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BY The Editors
“We are the nation of Google and Facebook,” mused President Barack Obama during his State of the Union address on Jan. 25.
Is it good for us? People reflect on it more and more nowadays. Is virtual contact taking the place of human contact? Is “friendship” being redefined by the social networks? Have we invented a new way to “turn on, tune in and drop out”?
Two years ago, Pope Benedict asked those same questions in his annual message for the World Day of Communications. It was a groundbreaking text for the Vatican: The WDC message had always been a formality, a stylized — and arguably ineffectual — exhortation to media professionals on media ethics.
This, on the other hand, was addressed to the entire “digital generation.” That was new. But the text was very abstract and European in mindset, inviting readers to promote “a culture of respect, dialogue and friendship.”
Here in the newsroom, we were amazed by this year’s message, released the day before President Obama’s speech. It goes back over the same ground, but the Pope has subtly redefined the questions he asks and the answers he gives. This message is definitely written for Americans.
All during the communications revolution, the Church has had the same basic template for her response to each emerging form of media: The medium itself is neither good nor evil, but greater reach means greater capacity to transmit good or evil content. The Church never taught us to throw away our TVs; instead, she has tried by all means to get her message onto them.
So the Pope isn’t afraid of the fact that “the new technologies are not only changing the way we communicate, but communication itself.”
That has one crucial consequence: The way of proclaiming the Gospel on Facebook is very different from the ways that St. John Bosco (patron of editors and publishers) and St. Maximilian Kolbe communicated in their groundbreaking print publications, or that Father Patrick Peyton, Archbishop Fulton Sheen and Mother Angelica communicated on radio and television.
The Gospel on Facebook isn’t just about inserting content onto a platform. It’s about witness: “to witness consistently, in one’s digital profile.” “A message cannot be proclaimed without a consistent witness on the part of the one who proclaims it.”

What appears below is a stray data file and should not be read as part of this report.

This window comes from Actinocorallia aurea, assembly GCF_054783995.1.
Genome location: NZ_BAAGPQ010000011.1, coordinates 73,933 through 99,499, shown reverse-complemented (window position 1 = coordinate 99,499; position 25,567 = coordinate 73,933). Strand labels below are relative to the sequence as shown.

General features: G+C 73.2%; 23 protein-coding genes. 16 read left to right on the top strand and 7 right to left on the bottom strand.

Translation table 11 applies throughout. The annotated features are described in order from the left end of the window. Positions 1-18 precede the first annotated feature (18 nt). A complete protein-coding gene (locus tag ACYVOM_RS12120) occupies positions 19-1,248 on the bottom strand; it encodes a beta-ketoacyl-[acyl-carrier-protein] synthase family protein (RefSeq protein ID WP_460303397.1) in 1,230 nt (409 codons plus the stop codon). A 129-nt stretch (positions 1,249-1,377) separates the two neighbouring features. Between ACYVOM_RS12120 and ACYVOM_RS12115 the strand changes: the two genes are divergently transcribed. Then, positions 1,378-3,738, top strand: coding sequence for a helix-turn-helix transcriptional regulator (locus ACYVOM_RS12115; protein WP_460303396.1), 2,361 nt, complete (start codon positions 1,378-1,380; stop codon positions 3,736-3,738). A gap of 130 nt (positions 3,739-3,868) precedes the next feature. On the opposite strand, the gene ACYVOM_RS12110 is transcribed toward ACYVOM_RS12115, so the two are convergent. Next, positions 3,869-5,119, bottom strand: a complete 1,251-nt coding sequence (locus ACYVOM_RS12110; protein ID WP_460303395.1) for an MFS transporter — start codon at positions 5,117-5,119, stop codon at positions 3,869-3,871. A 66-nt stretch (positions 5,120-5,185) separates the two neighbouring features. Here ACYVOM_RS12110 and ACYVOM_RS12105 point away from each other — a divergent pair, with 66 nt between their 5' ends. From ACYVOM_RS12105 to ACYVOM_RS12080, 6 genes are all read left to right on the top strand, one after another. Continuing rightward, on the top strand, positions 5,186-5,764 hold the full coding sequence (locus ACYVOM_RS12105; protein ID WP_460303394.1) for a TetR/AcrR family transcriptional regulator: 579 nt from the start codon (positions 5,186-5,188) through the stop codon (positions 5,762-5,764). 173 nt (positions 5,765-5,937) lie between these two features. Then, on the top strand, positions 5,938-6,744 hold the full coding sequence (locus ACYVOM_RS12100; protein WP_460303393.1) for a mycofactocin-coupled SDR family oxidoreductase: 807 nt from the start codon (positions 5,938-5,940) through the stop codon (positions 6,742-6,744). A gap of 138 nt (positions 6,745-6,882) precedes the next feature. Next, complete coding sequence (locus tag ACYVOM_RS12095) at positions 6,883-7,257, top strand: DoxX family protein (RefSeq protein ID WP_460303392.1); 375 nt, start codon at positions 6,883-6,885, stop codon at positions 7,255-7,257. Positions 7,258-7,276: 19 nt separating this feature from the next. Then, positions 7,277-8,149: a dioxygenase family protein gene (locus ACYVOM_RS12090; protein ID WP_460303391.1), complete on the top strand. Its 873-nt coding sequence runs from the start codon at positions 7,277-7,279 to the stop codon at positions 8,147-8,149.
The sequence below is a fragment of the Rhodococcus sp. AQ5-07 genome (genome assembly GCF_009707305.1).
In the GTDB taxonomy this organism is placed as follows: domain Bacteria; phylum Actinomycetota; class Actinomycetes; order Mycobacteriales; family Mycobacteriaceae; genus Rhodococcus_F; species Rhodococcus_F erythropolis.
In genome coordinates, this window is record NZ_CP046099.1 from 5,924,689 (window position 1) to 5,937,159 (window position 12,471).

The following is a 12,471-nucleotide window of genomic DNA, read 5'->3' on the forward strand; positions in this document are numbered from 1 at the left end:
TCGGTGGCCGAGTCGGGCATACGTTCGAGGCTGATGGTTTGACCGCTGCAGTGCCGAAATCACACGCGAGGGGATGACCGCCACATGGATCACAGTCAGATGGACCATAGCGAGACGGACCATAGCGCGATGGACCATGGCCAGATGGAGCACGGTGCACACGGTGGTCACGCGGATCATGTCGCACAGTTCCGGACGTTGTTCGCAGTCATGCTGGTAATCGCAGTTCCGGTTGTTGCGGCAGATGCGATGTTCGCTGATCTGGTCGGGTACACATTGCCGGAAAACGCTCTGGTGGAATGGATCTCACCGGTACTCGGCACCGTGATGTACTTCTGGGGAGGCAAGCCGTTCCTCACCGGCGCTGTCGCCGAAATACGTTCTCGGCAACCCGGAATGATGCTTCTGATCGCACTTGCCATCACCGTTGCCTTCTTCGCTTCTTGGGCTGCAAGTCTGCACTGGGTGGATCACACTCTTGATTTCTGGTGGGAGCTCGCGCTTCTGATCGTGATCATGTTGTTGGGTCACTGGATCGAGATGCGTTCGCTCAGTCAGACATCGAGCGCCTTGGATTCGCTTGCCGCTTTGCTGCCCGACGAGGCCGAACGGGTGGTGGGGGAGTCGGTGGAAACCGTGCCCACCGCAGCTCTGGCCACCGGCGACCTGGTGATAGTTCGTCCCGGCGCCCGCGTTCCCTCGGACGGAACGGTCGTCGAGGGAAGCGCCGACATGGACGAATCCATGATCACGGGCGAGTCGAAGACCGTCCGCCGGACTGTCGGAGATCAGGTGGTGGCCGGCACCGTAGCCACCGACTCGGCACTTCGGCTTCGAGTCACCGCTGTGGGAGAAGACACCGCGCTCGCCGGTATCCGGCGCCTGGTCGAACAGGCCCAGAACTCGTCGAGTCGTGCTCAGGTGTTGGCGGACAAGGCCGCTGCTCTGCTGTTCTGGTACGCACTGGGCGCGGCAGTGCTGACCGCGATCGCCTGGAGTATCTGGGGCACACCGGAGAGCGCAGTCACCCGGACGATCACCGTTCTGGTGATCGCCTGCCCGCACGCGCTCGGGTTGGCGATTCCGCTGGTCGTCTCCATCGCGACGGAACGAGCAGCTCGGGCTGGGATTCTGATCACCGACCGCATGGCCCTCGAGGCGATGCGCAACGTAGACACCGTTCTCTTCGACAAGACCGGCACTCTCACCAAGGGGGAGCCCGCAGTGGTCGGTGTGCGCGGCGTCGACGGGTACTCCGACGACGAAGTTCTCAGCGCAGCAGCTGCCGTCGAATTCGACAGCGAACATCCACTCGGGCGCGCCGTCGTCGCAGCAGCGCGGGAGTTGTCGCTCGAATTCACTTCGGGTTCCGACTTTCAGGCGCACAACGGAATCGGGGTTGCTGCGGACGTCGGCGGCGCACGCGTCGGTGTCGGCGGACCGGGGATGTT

It’s not a matter of merely “being there” on the social networks. We have to “be Christians” … there. More than the medium being the message, it’s a case of us being the medium for the Message: Jesus Christ.
In other words, the Pope “gets” Facebook. The Church’s typical model of top-down communication is simply out of place there, and yet Web 2.0 is an opportunity more than a threat. It’s not that a hierarchical structure is being threatened, but that, in a world of relationships, the potential for evangelization is actually far greater.
Top-down communication — the message communicated by the printed word or the person in the studio chair — doesn’t allow for “witness” in the same way that Facebook does. Strangely, the communications revolution has somehow left us at a point in which our style of evangelization becomes that of the first Christians, spreading the Gospel by word of mouth and converting others thanks to the example of our conviction.
His invitation is simple and direct: “I would like, then, to invite Christians, confidently and with an informed and responsible creativity, to join the network of relationships which the digital era has made possible.”
Why? Because you have a mission online.
“Believers who bear witness to their most profound convictions greatly help prevent the Web from becoming an instrument which depersonalizes people, attempts to manipulate them emotionally or allows those who are powerful to monopolize the opinions of others. On the contrary, believers encourage everyone to keep alive the eternal human questions which testify to our desire for transcendence and our longing for authentic forms of life.”
The Pope wants you on Facebook, because Facebook needs you.
When will we be the Church “of Google and Facebook”? That’s up to us.